An HHS Recovery Story

Christopher Jones is a captain in the Commissioned Corps of the U.S. Public Health Service. He’s also the first director of the National Mental Health and Substance Use Policy Lab at the Substance Abuse and Mental Health Services Administration (SAMHSA). That means Jones holds a position of high responsibility at the Federal Government’s Division of Health and Human Services working on the nation’s opioids crisis and serious mental illness initiatives.

It’s a fitting position too. Why? Because Captain/Director Jones has been in recovery from addiction for more than 16 years.

Really.

Like many substance abuse stories, Jones seemed like least likely candidate for opioid abuse. As a teen in Macon, Georgia, he played soccer, went to church, and did well in a small Christian high school where substance use was not the norm. He didn’t use illegal substances. He didn’t drink. And he didn’t smoke. In fact, says Jones, those things never even crossed his mind.

Then Jones had his wisdom teeth taken out and was prescribed Tylox, which includes oxycodone, a powerful opioid, for the pain. After the first pill, he remembers thinking he wanted to feel like this all of the time.

Jones was 17.

From then on Jones did what he could to prolong that feeling of euphoria. He rummaged through the medicine cabinet at home. He stole drugs from his girlfriend’s medicine cabinet. And he also started stealing pills from the pharmacy where he worked afternoons.

In college, Jones again started working at a pharmacy where he was able to pocket stolen bottles of opioids and other drugs like stimulants and benzodiazepines. When he was out of drugs and got desperate enough, he’d swish water in the empty bottles to see if there was enough opioid dust to get him high or not go into withdrawal. Jones says the desire to get more drugs occupied nearly every thought of the day. And increasingly he was experiencing consequences – health, economic and social – from his use. Those consequences included two overdoses: one during class and another during a Sunday lunch with his family.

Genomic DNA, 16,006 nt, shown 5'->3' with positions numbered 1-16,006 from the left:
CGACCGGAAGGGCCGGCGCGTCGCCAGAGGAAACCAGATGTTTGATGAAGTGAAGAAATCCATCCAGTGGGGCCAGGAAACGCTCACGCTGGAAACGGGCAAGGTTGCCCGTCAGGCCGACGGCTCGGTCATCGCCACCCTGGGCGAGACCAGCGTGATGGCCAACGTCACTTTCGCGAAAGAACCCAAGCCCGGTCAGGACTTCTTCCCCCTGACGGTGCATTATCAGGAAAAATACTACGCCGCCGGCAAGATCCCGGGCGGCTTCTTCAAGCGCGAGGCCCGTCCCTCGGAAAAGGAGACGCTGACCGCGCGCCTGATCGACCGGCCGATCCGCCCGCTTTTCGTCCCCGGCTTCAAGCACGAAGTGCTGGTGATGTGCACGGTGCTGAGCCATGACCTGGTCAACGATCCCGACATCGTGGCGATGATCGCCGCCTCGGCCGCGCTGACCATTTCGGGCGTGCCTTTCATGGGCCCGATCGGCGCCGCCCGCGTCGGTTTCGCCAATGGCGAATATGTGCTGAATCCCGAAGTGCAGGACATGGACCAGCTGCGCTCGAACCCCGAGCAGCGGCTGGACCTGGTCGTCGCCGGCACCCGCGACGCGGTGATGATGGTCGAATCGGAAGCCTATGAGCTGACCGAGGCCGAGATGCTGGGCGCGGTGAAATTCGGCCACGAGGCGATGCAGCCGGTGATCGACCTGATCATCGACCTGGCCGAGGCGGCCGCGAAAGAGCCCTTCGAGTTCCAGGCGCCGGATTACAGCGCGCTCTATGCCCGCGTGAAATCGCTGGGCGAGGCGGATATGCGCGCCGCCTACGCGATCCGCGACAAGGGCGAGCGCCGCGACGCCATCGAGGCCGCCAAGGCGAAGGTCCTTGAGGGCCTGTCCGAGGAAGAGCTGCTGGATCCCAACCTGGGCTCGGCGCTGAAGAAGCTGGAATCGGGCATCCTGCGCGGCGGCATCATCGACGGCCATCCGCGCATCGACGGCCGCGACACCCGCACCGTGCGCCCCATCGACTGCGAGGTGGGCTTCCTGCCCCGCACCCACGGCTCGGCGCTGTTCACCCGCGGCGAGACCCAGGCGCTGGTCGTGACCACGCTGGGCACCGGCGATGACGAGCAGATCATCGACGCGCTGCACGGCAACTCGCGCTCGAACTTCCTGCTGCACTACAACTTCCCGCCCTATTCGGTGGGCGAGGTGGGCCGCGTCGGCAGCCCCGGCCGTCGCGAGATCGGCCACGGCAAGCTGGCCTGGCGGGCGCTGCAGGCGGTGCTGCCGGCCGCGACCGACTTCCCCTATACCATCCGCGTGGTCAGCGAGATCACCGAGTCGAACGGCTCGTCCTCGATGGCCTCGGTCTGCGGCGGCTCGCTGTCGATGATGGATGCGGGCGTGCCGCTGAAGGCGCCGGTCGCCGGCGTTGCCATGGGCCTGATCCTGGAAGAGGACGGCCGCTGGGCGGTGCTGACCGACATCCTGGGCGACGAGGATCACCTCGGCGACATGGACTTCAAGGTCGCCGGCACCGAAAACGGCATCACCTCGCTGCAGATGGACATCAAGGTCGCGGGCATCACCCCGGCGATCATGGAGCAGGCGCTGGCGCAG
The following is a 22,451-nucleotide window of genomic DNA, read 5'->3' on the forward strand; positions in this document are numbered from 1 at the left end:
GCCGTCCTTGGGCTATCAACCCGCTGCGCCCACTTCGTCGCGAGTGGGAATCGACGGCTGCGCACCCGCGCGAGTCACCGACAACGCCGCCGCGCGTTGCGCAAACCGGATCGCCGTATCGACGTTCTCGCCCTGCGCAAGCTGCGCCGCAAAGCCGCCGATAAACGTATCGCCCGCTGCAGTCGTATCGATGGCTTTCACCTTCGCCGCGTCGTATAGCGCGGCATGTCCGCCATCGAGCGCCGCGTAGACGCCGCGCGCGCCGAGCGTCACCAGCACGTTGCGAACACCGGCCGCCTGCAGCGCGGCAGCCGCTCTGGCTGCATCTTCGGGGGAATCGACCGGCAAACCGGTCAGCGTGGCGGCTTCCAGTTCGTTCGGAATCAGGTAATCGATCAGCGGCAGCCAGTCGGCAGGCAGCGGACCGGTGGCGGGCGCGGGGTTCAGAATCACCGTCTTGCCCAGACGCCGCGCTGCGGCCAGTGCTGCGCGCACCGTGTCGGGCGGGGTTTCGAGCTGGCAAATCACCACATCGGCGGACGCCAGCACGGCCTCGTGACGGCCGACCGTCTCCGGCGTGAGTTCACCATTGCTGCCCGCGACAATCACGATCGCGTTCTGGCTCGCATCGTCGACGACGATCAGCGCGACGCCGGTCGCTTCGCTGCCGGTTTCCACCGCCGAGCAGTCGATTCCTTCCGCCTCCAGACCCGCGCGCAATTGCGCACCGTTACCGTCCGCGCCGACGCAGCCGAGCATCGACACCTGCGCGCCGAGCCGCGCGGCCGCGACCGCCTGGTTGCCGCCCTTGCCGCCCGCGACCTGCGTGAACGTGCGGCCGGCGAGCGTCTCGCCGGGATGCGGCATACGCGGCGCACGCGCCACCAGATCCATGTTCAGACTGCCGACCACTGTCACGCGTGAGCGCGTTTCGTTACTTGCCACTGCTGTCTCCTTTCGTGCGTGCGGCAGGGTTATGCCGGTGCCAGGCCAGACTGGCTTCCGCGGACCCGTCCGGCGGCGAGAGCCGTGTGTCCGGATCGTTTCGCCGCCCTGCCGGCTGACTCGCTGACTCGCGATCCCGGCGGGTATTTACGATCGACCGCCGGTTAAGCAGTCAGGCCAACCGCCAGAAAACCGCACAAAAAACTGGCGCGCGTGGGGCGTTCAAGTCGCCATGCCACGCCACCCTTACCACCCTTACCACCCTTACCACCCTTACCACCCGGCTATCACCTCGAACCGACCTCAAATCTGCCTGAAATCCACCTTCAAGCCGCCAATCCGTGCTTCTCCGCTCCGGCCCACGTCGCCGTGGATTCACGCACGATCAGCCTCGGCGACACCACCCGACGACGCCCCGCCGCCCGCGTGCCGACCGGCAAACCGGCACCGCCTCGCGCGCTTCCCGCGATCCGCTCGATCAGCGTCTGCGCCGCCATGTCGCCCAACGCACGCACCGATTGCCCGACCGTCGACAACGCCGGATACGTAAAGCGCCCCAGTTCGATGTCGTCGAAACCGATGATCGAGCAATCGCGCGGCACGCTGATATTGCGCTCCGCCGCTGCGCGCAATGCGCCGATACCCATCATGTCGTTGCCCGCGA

Things only got worse

At pharmacy school one day, the dean of students called and asked Jones to stop by. Waiting in the office was Jones father and a man holding a badge and handcuffs. His secret had been found out. The officer said Jones had two choices: treatment or jail. Because Jones was a pharmacy graduate student, he was able to go to an inpatient treatment facility for impaired professionals.

"Although it felt like the lowest point in my life," says Jones in his HHS recovery story, "it was really a lifeline and the humbling experience I needed. I’m now grateful that I was able to get into treatment, to learn about addiction as a disease, and to start being honest with myself and those around me. Through treatment, I began to work a program of recovery and I engaged with peer, self-help groups."

Recovery is a life-long commitment, adds Jones, and that takes work. Even 16 years later, he still participates in self-help groups. He also continues to work with people in recovery. Furthermore, each day at HHS he has the privilege of working on substance abuse research and policy to help prevent substance misuse and to help those struggling with it.

We at Recovery Boot Camp would like to thank Captain/Director Jones for his service, his commitment, and for this HHS recovery story. He shines a bright and inspiring light on recovery; a light we’d all do well to follow.

Note

The above was taken from Christopher Jones’ “From Stolen Pills to the U.S. Public Health Service: My Story of Recovery”

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